“I'm proud that I have managed to rebuild myself at 45-years-old, because it's very difficult to start again,” Halyna says while sipping a cup of coffee.

Back home in Lviv, Ukraine, Halyna had a successful career as an event manager organising conferences and exhibitions. She loved her life with her husband and their two children. But when the war escalated in February 2022, Halyna was forced to leave her whole life behind to take her son and daughter to safety in London. 

Sitting alongside her at a local community hall in south London, is her good friend Masoma, who Halyna met on the International Rescue Committee’s leadership course. Masoma lived in Afghanistan, but despite the women coming from different parts of the world, they share a lot. After working for the British Council for seven years, Masoma also had to leave her home when the government in Afghanistan changed in August 2021. 

Halyna and Masoma
Halyna and Masoma have been supporting each other integrate into the UK after meeting on the IRC's leadership course.
Photo: International Rescue Committee

“Because I came to the UK by myself, it was really weird,” Masoma tells Halyna. “It was so stressful, I kept thinking ‘what am I doing here?’. I didn’t know anything about the culture, the society, the people, nothing at all. I just went blank.”

Halyna struggled with the same fears, adding: “Despite Ukraine being closer to Britain, I found a lot of cultural differences and a different mentality. At first it was very difficult to understand people and what they really meant. It's not just about a language barrier, it's also about a lot of cultural things and body language.”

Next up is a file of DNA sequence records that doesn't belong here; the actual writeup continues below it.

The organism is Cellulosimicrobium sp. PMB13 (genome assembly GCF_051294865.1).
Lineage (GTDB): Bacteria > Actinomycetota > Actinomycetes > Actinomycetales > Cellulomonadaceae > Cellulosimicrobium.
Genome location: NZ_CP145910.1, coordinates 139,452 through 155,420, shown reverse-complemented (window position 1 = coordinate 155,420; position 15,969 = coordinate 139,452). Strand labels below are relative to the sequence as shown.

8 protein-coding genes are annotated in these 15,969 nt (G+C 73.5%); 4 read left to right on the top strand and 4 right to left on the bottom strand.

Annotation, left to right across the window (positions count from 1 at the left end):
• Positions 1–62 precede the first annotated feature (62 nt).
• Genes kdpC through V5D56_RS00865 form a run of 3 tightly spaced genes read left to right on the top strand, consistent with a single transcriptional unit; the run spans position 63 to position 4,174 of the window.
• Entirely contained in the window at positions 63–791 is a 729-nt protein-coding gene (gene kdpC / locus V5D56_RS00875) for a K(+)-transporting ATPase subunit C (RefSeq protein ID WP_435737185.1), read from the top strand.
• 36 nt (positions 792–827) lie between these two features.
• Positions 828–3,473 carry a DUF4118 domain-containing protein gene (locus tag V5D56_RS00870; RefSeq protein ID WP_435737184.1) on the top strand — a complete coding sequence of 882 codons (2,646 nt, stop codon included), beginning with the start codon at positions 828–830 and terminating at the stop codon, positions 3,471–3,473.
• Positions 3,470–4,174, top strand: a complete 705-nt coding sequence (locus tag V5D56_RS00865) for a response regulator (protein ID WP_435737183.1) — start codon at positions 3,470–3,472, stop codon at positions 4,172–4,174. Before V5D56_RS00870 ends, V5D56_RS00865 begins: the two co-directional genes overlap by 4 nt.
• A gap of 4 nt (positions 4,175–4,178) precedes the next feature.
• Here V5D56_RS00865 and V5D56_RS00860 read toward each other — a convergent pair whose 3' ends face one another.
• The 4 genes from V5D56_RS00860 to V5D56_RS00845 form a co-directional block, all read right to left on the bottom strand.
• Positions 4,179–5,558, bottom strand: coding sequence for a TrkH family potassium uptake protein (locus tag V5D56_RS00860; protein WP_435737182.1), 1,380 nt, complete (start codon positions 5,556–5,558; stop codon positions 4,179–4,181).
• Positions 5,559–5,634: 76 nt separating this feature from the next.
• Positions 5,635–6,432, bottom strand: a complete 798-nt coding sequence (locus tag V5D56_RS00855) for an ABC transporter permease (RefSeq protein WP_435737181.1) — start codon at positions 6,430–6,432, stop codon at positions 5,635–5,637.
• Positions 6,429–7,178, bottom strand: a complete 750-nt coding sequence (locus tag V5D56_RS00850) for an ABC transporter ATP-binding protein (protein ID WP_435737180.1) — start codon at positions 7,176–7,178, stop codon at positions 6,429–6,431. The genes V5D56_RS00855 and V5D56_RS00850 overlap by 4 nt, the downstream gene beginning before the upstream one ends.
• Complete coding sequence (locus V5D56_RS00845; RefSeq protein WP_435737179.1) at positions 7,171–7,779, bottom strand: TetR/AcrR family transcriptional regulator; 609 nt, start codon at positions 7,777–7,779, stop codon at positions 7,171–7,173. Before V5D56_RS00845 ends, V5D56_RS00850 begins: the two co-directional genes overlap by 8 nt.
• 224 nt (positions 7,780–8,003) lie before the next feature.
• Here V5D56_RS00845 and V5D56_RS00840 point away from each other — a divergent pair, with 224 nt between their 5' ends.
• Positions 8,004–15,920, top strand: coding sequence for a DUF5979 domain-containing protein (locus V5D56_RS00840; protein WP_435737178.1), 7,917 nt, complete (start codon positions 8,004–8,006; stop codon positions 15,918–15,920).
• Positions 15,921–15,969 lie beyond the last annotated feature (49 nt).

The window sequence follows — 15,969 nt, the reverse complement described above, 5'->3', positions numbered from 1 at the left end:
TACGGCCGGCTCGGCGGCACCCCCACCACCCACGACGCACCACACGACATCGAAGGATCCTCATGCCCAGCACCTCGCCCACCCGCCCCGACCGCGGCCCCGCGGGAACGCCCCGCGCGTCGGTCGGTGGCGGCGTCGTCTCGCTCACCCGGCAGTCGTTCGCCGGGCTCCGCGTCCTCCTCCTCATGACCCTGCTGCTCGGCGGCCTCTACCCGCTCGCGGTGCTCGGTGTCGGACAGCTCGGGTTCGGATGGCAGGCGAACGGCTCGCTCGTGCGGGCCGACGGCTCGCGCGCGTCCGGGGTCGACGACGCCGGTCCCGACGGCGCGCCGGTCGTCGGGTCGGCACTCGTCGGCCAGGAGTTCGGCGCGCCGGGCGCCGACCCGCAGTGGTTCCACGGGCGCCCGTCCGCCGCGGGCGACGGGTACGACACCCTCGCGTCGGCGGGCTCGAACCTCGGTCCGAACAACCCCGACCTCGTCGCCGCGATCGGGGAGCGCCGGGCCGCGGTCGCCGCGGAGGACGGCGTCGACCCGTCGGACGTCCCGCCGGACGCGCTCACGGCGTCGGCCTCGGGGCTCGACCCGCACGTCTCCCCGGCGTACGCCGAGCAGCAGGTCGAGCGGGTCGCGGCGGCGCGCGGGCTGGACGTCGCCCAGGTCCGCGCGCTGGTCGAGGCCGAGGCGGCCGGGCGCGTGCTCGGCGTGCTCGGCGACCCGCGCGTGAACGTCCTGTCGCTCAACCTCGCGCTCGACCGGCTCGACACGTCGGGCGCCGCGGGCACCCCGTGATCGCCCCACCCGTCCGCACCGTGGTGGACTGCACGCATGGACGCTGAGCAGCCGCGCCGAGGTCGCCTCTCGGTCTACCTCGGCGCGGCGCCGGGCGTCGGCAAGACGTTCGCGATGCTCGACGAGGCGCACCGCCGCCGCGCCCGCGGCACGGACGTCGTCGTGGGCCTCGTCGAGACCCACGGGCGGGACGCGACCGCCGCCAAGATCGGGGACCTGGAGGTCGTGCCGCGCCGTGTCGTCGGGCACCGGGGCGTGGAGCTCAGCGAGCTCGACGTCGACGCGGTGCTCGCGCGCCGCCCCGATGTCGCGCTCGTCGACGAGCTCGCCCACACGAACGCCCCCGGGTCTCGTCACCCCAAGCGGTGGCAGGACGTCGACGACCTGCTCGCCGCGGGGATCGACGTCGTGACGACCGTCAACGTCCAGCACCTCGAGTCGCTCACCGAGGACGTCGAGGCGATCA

After finding some information about the IRC online, in 2023 Halyna joined the Orientation for Newcomers course which helps refugees navigate British services. Halyna then went on to enrol in the IRC’s leadership course where she and Masoma first met and began supporting one another. 

It was so nice because I was in my Ukrainian bubble. But on these courses I was able to meet Syrians, Afghans and other Ukrainians. There were a lot of people on this course and we found so many things that united us. We all have the same experience, the same feelings.

Masoma - who was introduced to the IRC leadership course through her support worker - adds: “And we could learn about our cultures because before that, I didn't know anything about Ukraine. And I could teach everyone about my culture as well.”